The Boeing B-17: The Bomber that Made Hitler Sweat

B-17 Flying Fortress from World War II
June 21, 2024 Topic: Security Region: Europe Blog Brand: The Buzz Tags: World War IIWWIIBoeingB-17 BomberB-17B-17 Flying Fortress

The Boeing B-17: The Bomber that Made Hitler Sweat

The new Apple+ series "Masters of the Air" showcases the WWII aviators of the 100th Bomb Group and their iconic Boeing B-17 bombers.


Summary and Key Points: The new Apple+ series "Masters of the Air" showcases the WWII aviators of the 100th Bomb Group and their iconic Boeing B-17 bombers.



-Developed in the 1930s, the B-17 played a crucial role in the daylight strategic bombing campaign against Germany.

-Despite initial production challenges, the B-17 became famous for its resilience and effectiveness, earning a significant place in aviation history.

-Today, 45 B-17s survive, with 10 still airworthy, including the renowned "Memphis Belle."

The Boeing B-17: From WWII Legend to Apple+ Series Star

The new Apple+ series Masters of the Air tells the story of World War II aviators of the 100th Bomb Group of the 8th Air Force. A follow-up to Band of Brothers and The Pacific from Steven Spielberg and Tom Hanks, the miniseries is already noted for its gritty realism.

The aircraft, notably the Boeing B-17 bombers, are also as much the stars of the miniseries – which debuted on Friday – as Austin Butler, Callum Turner, and Anthony Boyle.

The Boeing B-17, developed for the United States Army Air Corps (USAAC) in the 1930s, was primarily employed during the Second World War as part of the daylight strategic bombing campaign against German industrial, military, and civilian targets. It has become one of the most famous aircraft ever built, and one of the most important bombers in history.

Notable B-17 Bomber Facts

One point that isn't noted in the Apple+ series is that the aircraft was seen as quite a risk for Boeing when its development began. The company may be an aerospace giant today, but that certainly wasn't the case in the early 1930s when Boeing – a company with just 600 employees – competed with Douglas and Martin for a contract from the United States War Department to build 200 bombers. Boeing's executives put everything on the line, investing $432,034, equivalent to about $9.2 million today – at a time when the country was in the midst of the Great Depression.


However, the Model 299, which was a cross between the Boeing 247 passenger airliner and the experimental XB-15 (Model 294), was truly a leap forward in aviation design.

Record Breaker

Just weeks after making its first flight, the Model 299 began to break records – and on August 20, 1935, it made a 2,100 mile (3,380 km) non-stop flight from Seattle to Wright Field in nine hours with an average speed of 232 mph.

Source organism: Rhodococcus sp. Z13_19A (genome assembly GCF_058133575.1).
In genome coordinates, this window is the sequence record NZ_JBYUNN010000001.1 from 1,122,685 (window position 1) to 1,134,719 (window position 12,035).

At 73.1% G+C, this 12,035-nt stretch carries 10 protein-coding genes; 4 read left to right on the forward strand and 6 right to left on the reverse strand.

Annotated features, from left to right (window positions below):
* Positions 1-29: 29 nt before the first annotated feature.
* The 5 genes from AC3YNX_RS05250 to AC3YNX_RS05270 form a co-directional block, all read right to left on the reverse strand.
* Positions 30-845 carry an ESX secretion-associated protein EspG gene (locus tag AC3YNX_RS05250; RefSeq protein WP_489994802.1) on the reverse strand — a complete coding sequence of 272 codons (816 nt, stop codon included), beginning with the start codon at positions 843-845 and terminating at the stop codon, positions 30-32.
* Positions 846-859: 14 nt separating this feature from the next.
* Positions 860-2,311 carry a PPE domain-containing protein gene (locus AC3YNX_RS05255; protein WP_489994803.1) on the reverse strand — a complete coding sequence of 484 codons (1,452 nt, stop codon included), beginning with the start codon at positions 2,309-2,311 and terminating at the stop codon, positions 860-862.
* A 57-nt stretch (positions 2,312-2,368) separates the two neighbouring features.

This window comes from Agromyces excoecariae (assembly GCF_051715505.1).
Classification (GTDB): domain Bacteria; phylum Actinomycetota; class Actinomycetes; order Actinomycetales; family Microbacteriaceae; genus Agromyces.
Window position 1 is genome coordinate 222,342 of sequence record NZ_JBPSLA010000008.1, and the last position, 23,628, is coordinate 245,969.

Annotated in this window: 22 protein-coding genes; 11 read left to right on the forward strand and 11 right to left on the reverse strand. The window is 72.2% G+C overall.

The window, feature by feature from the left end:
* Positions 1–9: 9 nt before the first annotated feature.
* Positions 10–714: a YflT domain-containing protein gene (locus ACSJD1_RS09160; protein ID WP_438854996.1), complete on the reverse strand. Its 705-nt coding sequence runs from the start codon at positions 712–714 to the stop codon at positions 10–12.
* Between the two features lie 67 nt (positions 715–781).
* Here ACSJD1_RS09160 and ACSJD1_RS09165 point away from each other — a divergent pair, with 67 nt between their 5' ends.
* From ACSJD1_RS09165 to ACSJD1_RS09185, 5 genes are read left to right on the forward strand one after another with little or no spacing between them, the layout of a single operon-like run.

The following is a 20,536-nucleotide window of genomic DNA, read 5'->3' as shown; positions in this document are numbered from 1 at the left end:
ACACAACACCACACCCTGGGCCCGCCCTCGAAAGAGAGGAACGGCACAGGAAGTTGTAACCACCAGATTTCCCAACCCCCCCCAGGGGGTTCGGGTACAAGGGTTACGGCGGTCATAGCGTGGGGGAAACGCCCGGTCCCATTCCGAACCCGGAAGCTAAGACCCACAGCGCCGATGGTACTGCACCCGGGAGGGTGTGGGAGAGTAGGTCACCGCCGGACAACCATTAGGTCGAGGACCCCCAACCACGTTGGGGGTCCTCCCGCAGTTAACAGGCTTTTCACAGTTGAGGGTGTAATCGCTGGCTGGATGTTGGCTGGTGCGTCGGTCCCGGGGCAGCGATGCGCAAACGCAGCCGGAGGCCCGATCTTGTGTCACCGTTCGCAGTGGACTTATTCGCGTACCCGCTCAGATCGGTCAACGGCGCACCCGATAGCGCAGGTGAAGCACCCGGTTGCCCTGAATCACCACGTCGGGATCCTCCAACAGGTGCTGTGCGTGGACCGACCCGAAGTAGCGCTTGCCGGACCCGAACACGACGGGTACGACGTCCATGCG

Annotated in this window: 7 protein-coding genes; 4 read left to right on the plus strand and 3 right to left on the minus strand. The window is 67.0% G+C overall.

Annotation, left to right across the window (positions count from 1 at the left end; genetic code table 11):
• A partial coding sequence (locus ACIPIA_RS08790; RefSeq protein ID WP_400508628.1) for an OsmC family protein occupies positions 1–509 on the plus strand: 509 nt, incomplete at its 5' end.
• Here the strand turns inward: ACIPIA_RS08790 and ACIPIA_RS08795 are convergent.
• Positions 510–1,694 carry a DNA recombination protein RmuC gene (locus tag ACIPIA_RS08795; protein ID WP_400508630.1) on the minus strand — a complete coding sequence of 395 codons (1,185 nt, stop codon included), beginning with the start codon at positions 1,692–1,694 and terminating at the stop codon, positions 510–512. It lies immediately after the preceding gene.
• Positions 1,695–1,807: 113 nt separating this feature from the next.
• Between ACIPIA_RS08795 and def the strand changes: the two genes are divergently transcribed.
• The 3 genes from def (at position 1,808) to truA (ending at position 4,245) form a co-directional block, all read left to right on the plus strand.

However, after 40 flight hours, the sole prototype crashed after its elevator gust-lock was still engaged during landing. As a result, Boeing only secured a contract for 13 YB-17s, instead of the expected 60. Rival Douglas then received an order for 133 aircraft, which became the B-18 Bolo.

Down to South America

Although Boeing failed to secure a larger contract, development continued and the aircraft kept breaking records. That included a goodwill mission to South America, where six Flying Fortresses took off from Miami and flew to Buenos Aires in 28 hours with just one stop in Lima, Peru. The return flight proved to be equally impressive and all six aircrews were awarded the prestigious Mackay Trophy for the "most meritorious flight of the year."

The Navy Didn't Like the B-17

Because the B-17 had been designed with coastal patrol duties in mind, U.S. Navy officials feared that the USAAC might take on a maritime patrol role. As a result, there was a push from the Navy to scale down the production – reducing the first series model, the B-17B to just thirty-nine aircraft.

The situation didn't get better after May 1938, when to prove the B-17's capabilities, three plans from the 2nd Bombardment Group set out to intercept the Italian passenger liner Rex, 700 miles (1,125 km) offshore.

Even though the weather was bad, the B-17 Flying Fortresses successfully intercepted Rex after a four-hour flight. The B-17s even made several passes over the ship for still and motion picture photography. The U.S. Navy protested that the flight was not coastal defense, but the U.S. Army made the most of the flight and heavily publicized it in newsreels and newspaper stories.